A Yorkshire village might seem an unlikely location for a major crime – but it was the perfect setting for Sky’s new series

Production company Shine TV
Commissioner Phil Edgar-Jones
Length 6 x 60 minutes
TX 9 November 2018, Sky 1
Executive producer Matt Bennett
Creative director Tim Whitwell
Series editor Tom Hutchings
Series producers Ben Allen; Gayl Paterson
Series director Dave Sutton
Producer Ella Taylor
Casting exec Kay Green
Post house Evolutions

The quaint market town of Thirsk in North Yorkshire is the unlikely setting for Sky’s new chase series, in which locals are tasked with committing a heist and evading capture to keep their share of the loot.

The real-life game of cops and robbers is Sky’s first significant factual entertainment series and was conceived as a super-sized version of Shine TV’s Channel 4 series Hunted.


Shine has a pedigree of producing ambitious factual series but creative director Tim Whitwell says the scale of Sky’s ambition threw up fresh tests. “Our biggest challenge was figuring out how to shoot something we can’t actually shoot,” he says. “It was almost an unmakeable show.”

The show begins with a heist in which 10 people plan and execute the robbery of a parked van containing £250,000. The thieves then split up into five teams of two and have to dodge detectives for 16 days to keep their £50,000 share of the loot. Each team has £4,000 in £1 coins and £46,000 in bundles of £10 notes, which, under the rules, cannot be paid into a bank.

The thieves are forced to cook up creative ways to hide or spend the money. One team buys a £1,000 HD TV with the coins, another purchases a herd of sheep with the £10 notes. Others hide the cash in a beehive and a scarecrow at a grandmother’s house.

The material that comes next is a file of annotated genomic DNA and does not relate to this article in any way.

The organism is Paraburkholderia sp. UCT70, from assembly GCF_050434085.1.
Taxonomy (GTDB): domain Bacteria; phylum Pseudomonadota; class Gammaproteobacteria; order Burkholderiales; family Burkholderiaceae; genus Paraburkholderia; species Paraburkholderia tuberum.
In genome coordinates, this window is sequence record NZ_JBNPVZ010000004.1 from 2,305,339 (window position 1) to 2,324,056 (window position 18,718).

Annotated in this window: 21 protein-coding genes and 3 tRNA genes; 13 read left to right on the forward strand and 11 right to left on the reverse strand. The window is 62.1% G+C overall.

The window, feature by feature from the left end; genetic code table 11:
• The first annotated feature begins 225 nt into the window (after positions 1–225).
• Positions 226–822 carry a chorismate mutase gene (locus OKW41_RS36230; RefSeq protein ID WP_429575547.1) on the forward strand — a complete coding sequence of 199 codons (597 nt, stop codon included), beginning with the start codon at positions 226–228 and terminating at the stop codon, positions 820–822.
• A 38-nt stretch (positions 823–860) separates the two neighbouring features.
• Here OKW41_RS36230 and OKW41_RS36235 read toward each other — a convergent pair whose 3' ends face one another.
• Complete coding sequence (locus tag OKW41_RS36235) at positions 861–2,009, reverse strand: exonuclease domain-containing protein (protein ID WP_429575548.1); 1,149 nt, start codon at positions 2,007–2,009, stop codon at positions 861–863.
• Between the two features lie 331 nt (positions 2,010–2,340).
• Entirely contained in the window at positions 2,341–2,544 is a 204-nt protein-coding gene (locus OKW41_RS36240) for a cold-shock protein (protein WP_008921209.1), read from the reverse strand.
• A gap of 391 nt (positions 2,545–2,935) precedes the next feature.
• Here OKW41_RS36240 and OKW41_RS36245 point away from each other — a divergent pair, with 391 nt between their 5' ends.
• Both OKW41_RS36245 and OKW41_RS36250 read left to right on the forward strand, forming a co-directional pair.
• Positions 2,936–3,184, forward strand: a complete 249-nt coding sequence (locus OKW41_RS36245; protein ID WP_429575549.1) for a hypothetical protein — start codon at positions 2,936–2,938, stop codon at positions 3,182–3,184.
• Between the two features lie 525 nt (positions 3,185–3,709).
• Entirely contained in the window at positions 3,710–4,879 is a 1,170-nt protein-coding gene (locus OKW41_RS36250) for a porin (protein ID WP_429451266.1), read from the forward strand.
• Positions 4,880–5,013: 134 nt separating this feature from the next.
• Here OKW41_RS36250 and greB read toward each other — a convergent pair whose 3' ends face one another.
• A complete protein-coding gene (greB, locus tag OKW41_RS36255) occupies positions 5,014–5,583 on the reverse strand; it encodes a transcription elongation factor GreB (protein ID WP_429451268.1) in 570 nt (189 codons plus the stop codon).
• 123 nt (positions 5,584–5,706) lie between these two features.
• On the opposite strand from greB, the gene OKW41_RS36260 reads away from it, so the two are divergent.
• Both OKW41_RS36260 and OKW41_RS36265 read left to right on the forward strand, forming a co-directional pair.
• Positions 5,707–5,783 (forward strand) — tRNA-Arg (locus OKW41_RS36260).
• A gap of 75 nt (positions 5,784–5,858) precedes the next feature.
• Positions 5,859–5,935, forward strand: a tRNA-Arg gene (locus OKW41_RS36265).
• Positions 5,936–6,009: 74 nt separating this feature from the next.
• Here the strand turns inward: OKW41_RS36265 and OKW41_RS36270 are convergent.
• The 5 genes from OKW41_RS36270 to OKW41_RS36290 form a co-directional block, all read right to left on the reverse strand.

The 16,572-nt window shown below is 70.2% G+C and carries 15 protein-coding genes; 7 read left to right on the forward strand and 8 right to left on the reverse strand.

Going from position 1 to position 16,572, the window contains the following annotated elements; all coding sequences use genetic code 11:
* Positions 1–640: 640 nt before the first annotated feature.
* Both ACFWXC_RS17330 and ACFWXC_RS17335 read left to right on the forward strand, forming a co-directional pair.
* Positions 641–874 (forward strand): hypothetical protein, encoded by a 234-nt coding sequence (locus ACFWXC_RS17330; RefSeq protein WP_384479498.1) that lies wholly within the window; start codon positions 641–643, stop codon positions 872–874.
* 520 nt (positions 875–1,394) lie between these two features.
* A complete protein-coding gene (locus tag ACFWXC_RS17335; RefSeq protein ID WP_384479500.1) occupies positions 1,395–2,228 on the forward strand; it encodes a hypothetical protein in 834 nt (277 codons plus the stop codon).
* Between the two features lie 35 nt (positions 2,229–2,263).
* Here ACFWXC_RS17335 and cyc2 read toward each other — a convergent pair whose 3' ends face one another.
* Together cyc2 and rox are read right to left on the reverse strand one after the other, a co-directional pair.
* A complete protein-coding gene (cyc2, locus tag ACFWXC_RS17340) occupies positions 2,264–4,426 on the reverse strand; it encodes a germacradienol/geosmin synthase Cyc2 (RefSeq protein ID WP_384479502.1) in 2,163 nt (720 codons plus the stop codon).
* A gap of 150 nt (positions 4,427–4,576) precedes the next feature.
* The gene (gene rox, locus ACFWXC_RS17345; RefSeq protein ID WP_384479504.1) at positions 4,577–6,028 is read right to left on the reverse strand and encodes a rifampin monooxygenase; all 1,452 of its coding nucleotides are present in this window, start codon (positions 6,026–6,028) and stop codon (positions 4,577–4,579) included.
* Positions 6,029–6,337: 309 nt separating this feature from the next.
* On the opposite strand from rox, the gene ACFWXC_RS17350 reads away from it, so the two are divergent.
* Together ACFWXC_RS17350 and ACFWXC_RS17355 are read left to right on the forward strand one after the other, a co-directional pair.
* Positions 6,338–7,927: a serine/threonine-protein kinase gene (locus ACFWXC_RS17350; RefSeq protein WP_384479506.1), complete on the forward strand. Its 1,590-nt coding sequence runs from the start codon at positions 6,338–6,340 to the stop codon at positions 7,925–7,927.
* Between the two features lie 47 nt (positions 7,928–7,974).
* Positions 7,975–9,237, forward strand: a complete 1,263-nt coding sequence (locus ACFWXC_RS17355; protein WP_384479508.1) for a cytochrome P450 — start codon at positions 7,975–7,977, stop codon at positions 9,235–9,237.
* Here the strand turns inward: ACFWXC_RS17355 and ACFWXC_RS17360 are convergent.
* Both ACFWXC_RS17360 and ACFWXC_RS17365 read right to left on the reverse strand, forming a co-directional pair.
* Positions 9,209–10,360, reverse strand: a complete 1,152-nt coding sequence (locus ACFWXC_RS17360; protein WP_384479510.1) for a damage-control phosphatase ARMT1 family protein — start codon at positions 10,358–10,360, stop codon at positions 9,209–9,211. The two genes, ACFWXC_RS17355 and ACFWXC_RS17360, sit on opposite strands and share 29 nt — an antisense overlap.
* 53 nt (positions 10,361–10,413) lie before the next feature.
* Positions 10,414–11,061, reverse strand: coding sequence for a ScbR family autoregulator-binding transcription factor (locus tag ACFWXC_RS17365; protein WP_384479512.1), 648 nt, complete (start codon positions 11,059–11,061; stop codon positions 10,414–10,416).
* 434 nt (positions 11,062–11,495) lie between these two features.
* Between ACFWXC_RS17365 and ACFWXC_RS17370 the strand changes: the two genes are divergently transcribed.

They are pursued by 14 former police officers, led by ex-Met Police detective chief superintendent Sue Hill. Incident boards and a witness hotline are created and a public information appeal held, but the response is muted. The detectives’ professional pride is at stake and they are fixed on winning.

On the other side, the robbers bribe the community to help them with Robin Hood-like tactics, such as donating money to the local bakery, buying books for local children and sending an ice-cream van to a public meeting.

“They have been buying the favour of the town,” says Whitwell.

One of the upsides of choosing a small town is that the community has really got into the spirit of the show, he adds. Regional news paper The Northern Echo publishes ‘crime’ reports, while a group of local knitters called the Thirsk Yarnbombers decorate the show’s police station with the robbers’ emblem: the White Horse Bandits.

Rural infrastructure

However, filming in rural North Yorkshire is not without its challenges. The production team had to install two fibre lines to provide the bandwidth needed for the various camera feeds, as well as a generator for the production centres.


Some 81 cameras are filming at any given time. Some use LiveU, a roaming transmission box that combines the network coverage of eight sim cards to allow an HD picture to be trans mitted over the 4G network. BT and EE also provided some M2M sim cards, which operate above the consumer network at much faster data speeds.

Shine shot nearly 3,000 hours of footage in total. The 115-strong team on location is split into two and based at opposite ends of the town, following either the robbers or the detectives to avoid giving the game away. Only the show’s referee, Kevin O’Leary, and some senior editorial staff are privy to what is happening across the two teams.